A tale of two citations: counting on numeracy in the digital divideBMJ 2002; 325 doi: https://doi.org/10.1136/bmj.325.7378.1452 (Published 21 December 2002) Cite this as: BMJ 2002;325:1452
- Igor M Gladstone, consultant in neonatology (email@example.com),
- Vern L Katz, director of perinatal services
- Divisions of Neonatology and Perinatology, Sacred Heart Medical Center, Eugene, OR, 97401, USA
- Correspondence to: I M Gladstone IMG:
The BMJ (British Medical Journal) and JAMA (the Journal of the American Medical Association) are vanguard clarions of their respective medical communities. In 1999 the BMJ published an analysis of JAMA cover art that was critical of the choices made.1 This criticism inflamed many post-colonial physicians, who rose to defend their homeland. With pride, those west of the Atlantic pointed to the technological advances, the rise of Silicon Valley, and the importance of numbers in the daily lives of Americans.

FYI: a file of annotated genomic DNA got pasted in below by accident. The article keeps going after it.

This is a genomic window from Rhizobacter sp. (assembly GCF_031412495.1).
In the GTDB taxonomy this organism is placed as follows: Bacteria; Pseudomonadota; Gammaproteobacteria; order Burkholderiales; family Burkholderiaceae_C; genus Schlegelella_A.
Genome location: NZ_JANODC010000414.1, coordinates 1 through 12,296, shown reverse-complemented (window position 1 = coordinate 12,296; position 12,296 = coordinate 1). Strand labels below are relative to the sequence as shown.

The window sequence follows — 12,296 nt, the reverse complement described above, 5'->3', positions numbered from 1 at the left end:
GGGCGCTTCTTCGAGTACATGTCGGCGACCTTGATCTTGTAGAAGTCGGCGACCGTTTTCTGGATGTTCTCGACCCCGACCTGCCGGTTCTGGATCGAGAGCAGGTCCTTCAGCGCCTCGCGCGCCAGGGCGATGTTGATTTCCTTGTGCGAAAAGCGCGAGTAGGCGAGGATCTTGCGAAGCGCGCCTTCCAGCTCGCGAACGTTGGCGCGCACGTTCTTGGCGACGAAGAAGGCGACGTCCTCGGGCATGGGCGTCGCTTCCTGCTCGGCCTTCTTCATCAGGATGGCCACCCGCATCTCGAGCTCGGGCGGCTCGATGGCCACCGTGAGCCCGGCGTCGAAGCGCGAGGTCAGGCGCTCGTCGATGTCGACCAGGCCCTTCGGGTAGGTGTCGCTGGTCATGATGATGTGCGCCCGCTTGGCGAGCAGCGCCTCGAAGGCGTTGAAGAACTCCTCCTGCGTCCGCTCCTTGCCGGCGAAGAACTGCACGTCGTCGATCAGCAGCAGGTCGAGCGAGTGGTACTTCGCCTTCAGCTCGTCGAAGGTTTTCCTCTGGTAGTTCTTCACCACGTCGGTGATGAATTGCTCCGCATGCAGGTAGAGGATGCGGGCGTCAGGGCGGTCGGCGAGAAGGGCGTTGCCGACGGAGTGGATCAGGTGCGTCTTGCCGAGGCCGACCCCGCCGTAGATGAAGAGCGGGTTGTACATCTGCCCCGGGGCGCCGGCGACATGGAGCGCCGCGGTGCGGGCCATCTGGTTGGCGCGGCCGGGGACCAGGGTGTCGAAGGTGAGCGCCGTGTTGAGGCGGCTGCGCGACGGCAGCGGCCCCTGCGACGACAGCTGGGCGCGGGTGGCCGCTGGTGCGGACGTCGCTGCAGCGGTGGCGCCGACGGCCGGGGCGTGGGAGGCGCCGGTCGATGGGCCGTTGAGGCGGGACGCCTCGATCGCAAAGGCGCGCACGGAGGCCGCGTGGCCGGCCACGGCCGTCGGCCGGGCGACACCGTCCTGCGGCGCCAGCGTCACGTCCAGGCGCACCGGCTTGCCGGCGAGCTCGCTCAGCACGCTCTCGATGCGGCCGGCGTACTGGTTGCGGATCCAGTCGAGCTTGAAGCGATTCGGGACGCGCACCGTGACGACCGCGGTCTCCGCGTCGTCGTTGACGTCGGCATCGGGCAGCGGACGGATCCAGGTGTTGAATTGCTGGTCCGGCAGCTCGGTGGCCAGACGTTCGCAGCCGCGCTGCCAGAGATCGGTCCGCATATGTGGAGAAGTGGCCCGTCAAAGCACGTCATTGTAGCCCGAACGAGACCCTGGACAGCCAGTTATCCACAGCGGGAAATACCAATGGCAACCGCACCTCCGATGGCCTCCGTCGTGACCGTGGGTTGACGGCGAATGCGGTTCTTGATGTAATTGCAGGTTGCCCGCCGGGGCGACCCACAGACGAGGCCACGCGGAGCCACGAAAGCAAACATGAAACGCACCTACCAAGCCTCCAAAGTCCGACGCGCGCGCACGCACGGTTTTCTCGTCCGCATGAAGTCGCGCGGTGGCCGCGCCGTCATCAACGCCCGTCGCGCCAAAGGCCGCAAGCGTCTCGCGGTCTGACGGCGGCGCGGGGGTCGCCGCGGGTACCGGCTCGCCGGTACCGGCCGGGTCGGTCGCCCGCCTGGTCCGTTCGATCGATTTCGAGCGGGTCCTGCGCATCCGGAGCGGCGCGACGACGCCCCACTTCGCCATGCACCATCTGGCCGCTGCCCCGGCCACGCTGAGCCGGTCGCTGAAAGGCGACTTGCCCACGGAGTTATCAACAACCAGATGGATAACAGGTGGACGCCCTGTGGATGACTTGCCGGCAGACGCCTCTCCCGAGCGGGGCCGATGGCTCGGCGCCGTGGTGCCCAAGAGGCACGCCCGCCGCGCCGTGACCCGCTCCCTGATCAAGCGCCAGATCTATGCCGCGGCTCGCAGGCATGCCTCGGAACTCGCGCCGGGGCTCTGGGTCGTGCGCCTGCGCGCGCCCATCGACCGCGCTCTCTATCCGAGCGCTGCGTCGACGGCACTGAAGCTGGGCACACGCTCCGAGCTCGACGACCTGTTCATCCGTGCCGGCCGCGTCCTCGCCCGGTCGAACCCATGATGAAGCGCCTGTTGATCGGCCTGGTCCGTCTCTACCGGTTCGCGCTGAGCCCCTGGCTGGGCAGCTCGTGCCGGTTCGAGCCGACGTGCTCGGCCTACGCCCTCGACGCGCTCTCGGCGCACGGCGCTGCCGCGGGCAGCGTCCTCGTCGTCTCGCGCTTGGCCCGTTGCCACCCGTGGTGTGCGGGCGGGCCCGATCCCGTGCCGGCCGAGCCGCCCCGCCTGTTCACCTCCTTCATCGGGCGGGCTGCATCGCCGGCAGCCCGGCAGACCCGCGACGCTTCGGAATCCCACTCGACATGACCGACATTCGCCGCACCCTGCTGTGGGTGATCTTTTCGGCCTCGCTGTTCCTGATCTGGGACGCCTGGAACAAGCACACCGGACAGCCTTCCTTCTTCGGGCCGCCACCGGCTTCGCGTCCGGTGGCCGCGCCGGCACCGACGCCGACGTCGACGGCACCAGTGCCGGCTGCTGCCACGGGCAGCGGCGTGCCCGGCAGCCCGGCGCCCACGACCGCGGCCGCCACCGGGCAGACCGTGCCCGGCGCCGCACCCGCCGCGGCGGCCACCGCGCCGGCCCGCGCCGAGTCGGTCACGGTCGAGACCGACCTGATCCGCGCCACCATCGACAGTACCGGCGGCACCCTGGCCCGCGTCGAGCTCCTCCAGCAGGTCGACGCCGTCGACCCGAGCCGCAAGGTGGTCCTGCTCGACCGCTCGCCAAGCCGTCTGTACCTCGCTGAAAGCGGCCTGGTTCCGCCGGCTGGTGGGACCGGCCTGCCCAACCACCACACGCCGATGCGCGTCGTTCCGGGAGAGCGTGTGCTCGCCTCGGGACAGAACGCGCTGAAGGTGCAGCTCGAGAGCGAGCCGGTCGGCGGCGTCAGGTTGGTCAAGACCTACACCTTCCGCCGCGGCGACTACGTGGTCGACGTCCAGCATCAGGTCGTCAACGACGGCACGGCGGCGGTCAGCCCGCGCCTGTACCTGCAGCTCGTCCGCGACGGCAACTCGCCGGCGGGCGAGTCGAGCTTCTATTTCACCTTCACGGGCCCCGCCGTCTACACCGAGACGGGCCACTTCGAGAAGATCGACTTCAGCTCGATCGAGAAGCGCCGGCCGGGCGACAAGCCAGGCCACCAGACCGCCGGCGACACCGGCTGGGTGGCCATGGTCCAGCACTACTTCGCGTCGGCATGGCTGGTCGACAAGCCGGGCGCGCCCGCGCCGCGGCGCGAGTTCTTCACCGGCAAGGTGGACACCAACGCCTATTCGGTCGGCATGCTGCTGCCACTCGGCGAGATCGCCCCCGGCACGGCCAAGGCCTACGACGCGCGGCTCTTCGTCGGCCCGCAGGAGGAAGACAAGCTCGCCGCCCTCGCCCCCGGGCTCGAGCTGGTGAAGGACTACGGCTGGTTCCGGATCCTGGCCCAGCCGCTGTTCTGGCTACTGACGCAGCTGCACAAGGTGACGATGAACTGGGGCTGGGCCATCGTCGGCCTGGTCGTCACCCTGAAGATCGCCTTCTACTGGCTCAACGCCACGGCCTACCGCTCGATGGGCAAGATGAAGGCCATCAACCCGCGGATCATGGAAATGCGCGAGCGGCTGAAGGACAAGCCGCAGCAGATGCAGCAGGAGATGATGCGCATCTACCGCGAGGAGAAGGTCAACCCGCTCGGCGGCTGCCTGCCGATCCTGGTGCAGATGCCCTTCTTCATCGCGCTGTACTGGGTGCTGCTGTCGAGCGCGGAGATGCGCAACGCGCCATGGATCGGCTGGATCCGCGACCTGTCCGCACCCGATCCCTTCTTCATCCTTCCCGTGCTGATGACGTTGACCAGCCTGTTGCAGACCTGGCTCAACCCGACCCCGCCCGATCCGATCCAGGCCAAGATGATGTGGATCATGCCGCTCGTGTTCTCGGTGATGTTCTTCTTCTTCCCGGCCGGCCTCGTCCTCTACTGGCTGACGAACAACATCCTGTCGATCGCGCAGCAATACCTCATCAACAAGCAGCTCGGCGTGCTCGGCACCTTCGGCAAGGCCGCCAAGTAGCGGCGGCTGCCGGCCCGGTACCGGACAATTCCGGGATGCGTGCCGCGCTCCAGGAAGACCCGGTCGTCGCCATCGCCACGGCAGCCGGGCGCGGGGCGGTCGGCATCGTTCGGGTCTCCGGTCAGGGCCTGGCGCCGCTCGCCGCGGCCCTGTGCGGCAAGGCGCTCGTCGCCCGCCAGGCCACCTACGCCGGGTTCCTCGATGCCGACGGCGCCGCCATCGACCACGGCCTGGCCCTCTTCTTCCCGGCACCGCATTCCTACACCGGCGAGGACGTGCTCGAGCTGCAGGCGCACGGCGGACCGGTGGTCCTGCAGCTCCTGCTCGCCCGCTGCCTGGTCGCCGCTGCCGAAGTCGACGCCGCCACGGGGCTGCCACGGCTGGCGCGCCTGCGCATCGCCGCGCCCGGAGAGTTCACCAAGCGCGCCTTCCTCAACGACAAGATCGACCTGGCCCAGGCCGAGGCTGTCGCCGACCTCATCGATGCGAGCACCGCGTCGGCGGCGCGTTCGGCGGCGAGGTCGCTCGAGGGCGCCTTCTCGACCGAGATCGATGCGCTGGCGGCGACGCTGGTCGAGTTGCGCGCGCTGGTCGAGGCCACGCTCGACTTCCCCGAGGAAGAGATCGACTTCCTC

To demonstrate this last item we evaluated whether numeracy in titles of articles in medical journals is more prevalent, and by inference more important to physicians, in the United States.
Methods and results
We reviewed issues of JAMA and BMJ for 2001. To maintain equivalence—that is, not comparing apples and oranges …
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